The article really shows the challenge American federal politicians have in promoting and passing legislation. Not only must any legislation get through both the House of Representatives and the Senate, but it must also get past the veto of the President. (Not to mention it must not be found unconstitutional by the various courts up to and including the U.S. Supreme Court.) I recommend the article highly.

There is another issue not touched on here. And that is that John Boehner the politician is boxed in. I think Boehner has to try to govern with not only the majority of the majority. He also has to heed  a minority of Republicans in the House that are associated with the Tea Party and whom act like they have a veto. I think that Boehner believes that if he does not acquiesce to them, then he will lose his job as Speaker to someone who will. The result is that he is a much weaker Speaker than any Speaker in along time. Weaker than Pelosi or Hastert, and certain weaker than DeLay or O’Neill. (Gingrich went from hero to zero after 1998 and wasn’t so much weak as dead after the revolt.) He barely can get enough votes at any given time to scrap together a majority and keep his job.

By the way, this shows too the complexity of governing in the United States. There are so many gates, both formal and informal. I think this is bewildering to most people. Indeed, alot of the time I see people complain, saying things like: “why doesn’t the President do something?”; and being totally ignorant of the fact that the President can’t even formally initiate any legislation. He can work with the House and the Senate to initiate something he approves of and would not veto, but it is up to them to do that. And it is up to the leaders in the House and the Senate to gauge whether or not they even want to take it up. If they don’t, the President can rail all he wants, but to no avail. (The president does have other means to effect change, and he has alot of power in foreign matters, but his power is limited in terms of setting domestic legislation.)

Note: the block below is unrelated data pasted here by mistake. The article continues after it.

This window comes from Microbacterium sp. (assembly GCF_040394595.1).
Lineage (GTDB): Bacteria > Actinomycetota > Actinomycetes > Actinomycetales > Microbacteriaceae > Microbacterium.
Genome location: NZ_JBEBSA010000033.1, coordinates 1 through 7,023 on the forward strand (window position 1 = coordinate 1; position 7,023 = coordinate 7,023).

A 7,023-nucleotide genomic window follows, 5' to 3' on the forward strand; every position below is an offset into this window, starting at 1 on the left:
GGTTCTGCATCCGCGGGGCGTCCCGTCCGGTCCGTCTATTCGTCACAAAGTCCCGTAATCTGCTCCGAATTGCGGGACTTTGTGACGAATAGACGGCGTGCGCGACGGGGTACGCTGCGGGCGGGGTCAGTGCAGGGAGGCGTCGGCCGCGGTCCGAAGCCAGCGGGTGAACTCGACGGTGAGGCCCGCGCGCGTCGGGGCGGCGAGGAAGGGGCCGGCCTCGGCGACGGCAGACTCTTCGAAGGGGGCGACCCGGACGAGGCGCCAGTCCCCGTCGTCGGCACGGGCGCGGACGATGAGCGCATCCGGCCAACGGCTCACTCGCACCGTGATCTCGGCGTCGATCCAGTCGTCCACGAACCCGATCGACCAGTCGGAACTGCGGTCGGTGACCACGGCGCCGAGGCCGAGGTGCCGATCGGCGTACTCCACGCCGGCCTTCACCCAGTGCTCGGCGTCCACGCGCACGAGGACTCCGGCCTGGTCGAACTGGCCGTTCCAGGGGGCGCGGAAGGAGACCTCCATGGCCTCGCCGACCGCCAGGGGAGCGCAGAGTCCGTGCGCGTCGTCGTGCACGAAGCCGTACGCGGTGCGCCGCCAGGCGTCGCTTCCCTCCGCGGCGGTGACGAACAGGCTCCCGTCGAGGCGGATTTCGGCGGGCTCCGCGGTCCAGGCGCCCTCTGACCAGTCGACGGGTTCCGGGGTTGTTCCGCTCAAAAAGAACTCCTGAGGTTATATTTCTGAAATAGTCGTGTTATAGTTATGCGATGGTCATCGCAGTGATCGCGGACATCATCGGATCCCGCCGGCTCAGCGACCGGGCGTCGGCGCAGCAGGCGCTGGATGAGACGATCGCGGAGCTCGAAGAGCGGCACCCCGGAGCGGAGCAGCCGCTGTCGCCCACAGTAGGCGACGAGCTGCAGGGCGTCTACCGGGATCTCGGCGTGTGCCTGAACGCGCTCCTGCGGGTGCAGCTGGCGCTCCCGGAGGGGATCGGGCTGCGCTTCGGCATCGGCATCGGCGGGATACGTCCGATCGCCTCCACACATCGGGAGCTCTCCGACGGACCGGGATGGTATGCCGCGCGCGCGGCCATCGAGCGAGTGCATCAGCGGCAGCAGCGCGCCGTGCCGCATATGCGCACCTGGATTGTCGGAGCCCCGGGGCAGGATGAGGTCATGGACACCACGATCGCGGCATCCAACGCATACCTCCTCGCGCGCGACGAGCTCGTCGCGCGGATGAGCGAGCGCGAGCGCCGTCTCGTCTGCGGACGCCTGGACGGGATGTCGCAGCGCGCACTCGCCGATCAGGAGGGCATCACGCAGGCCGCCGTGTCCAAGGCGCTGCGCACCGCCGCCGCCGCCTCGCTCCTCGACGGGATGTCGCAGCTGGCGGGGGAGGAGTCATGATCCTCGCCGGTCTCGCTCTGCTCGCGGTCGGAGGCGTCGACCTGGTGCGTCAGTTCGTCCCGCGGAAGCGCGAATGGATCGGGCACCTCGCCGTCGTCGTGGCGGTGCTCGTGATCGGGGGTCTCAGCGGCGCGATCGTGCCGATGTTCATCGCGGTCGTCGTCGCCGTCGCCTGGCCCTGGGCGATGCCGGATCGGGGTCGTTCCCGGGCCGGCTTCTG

Americans, certainly American columnists, need to have a better awareness of how their system of government works. It’s not a dictatorship or a monarchy, and its doesn’t operate the way the governments of Britain or Canada operate. It’s a good form of government, albeit one not conducive to getting a lot done quickly and easily, unless in catastrophic times.

When does autumn start? It depends….

I was surprised reading this, A CUP OF JO: First day of fall, that the first day of fall is actually tomorrow, the 23rd. I thought it always fell on the 21st! According to this, the date moves around quite a bit. Usually Fall/Autumn starts on September 22, but in 2011, 2014 and 2015, it falls 🙂 on the 23rd.

Good to know.

 (Image linked to from A Cup of Jo.)

The diseases that kill are the ones we know

While new and exotic diseases are frightening, the ones to worry about are the ones we already well know, based on this article (Global health: Developing diseases | The Economist) and this chart:

I suspect as the developing world gets richer, mortality due to non-communicable diseases (NCD) will grow to become a greater cause of death. And yet this is a partially a good thing, because when it comes to NCDs, each of us can take action to delay or deflect or prevent some of them. Much more so than poor people in developing countries struggling with communicable diseases, I suspect.

(Found via Andrew Sullivan’s blog. Thanks!)

A great example of how games and gamification can solve real world problems


There’s a great story over at TPM Idea Lab about how an AIDS Puzzle Solved By Computer Gamers.  That may seem far fetched, but

As fanciful as it may sound at first, gamers on Foldit, a crowdsourced, online protein folding simulator from the University of Washington, actually managed to solve a longstanding problem in AIDS research that has vexed scientists for more than a decade. And they did so in about 10 days.

Three players in particular were able to build upon each other to establish the most accurate model to date of an elusive protease enzyme in the AIDS-like Mason-Pfizer monkey virus.

I think alot of credit has to go not only to the impressive gaming skills of the players, but the scientists that came up with the game. I would love to see more instances of this.

For more on the story, with links to those wanting more detail, click through to TPM.

Why we will not have inflation, Volcker-Era or otherwise, in the West for 20 years